Dr. Frank Tyro has worked at Salish Kootenai College (SKC) in Pablo, Montana since 1984 teaching photography, TV production and mass communication. He brought local public television to the Flathead Reservation in 1988. Frank’s background includes 40 years in broadcast media. He is a recurrent visitor to Churchill, Manitoba with the Great Bear Foundation Arctic Ecology field trips as a volunteer beginning in 1984. TV production awards include Best Professional Short, International Cultural Film Symposium, Platinum Best of Show Cultural Documentary, Aurora Award, Telly and Videography Awards of Excellence, Finalist at IWFF and screenings at the American Indian Film Institute Festival, and Native Voice Festival. Frank has a B.S. in TV Production from MSU, Bozeman, an M.A. from Temple University, Philadelphia in Mass Communications and PhD from the Union Institute and University, Cincinnati in e-learning.
He received the Distinguished Service Award from SKC, was president of the Montana Public Television Association, and president, Big Brothers and Big Sisters of Lake County. He has presented on American Indian Learning Styles, Constructivist Theory and Successful Online Courses at conferences in the U.S., Norway and Canada.
Frank lives in Pablo, MT with his wife, Dr. Lori Lambert and their sled dogs.
Monica Perez-Watkins is the Office Manager for the Great Bear Foundation’s Missoula office. She has a passion for wildlife conservation and welfare and has worked with various species, from fish to primates, and is happy to now work for the protection of bears. She has a B.S. in Wildlife and Conservation Biology and an M.S. in Environmental Studies, for which she researched the inclusion of human livelihood security within international community-based wildlife conservation projects. Monica also works on the GBF newsletter, Bear News, and occasionally writes for the blog.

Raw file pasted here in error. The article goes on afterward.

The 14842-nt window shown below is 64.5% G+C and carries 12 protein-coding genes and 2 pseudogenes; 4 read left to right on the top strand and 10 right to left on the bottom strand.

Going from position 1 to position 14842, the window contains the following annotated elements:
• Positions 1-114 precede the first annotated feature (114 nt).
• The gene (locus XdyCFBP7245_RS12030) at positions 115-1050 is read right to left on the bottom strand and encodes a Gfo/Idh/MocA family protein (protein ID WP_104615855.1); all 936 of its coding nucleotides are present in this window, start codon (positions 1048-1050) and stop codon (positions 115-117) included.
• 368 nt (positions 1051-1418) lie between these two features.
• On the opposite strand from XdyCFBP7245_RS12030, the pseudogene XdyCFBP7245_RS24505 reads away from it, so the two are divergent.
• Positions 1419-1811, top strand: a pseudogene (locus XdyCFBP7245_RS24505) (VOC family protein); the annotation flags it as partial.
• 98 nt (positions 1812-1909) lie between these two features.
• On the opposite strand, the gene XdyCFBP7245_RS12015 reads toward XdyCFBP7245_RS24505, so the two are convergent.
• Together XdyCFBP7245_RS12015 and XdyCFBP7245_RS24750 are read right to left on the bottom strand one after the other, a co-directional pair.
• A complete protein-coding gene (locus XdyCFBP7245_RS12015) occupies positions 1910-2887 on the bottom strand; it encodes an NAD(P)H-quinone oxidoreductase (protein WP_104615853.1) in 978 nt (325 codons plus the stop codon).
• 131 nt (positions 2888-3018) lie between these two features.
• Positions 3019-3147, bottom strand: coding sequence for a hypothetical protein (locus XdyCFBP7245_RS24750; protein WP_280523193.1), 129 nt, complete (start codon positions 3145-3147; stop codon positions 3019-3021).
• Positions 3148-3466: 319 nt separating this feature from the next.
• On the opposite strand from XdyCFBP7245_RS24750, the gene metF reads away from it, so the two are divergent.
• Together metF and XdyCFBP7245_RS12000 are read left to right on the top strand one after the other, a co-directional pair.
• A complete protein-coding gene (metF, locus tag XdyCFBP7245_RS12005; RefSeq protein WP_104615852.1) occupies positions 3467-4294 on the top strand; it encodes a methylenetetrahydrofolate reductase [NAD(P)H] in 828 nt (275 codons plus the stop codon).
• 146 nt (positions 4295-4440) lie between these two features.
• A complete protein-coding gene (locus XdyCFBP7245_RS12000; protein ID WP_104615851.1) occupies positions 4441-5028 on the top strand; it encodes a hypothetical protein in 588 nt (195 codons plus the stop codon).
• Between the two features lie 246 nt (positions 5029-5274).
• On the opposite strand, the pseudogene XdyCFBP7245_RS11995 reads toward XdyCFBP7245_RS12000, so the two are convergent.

Chris Olsen joined the Great Bear Foundation in May 2014 as the Education Specialist and Volunteer Coordinator. He has a passion for wildlife and environmental education.Chris has a B.A. in Environmental Studies with an emphasis in Environmental Education and Communication. He is currently working towards an M.S. in Environmental Studies, where his emphasis is on early childhood development and environmental education curriculum design. Chris is looking forward to expanding the educational programs of the GBF and developing curriculum pieces to provide to classroom teachers. His favorite bear species is the Sloth Bear.
Jenny Rasche is a longtime friend and our former office manager, who continues to volunteer and work as a consultant for GBF. She has a B.S in Psychology from Virginia Tech and has gained knowledge of wildlife biology through courses at the University of Montana and field experience in Alaska. In the summers, she works on Alaska’s Russian and Kenai Rivers educating anglers about bear safety and ethical angling.
Mary Hawver is a dedicated bear enthusiast and educator. She has participated in several of the Great Bear Foundation’s Arctic Ecology Field Courses in Churchill, Manitoba, including our summer Kids’ Trip to the Arctic. She is an avid photographer and naturalist. Mary has recently retired after over twenty years as the production manager for GBF’s publication, Bear News. Mary lives in Wisconsin and spends summers in the Northern Rockies of western Montana, where she enjoys watching bears and other wildlife.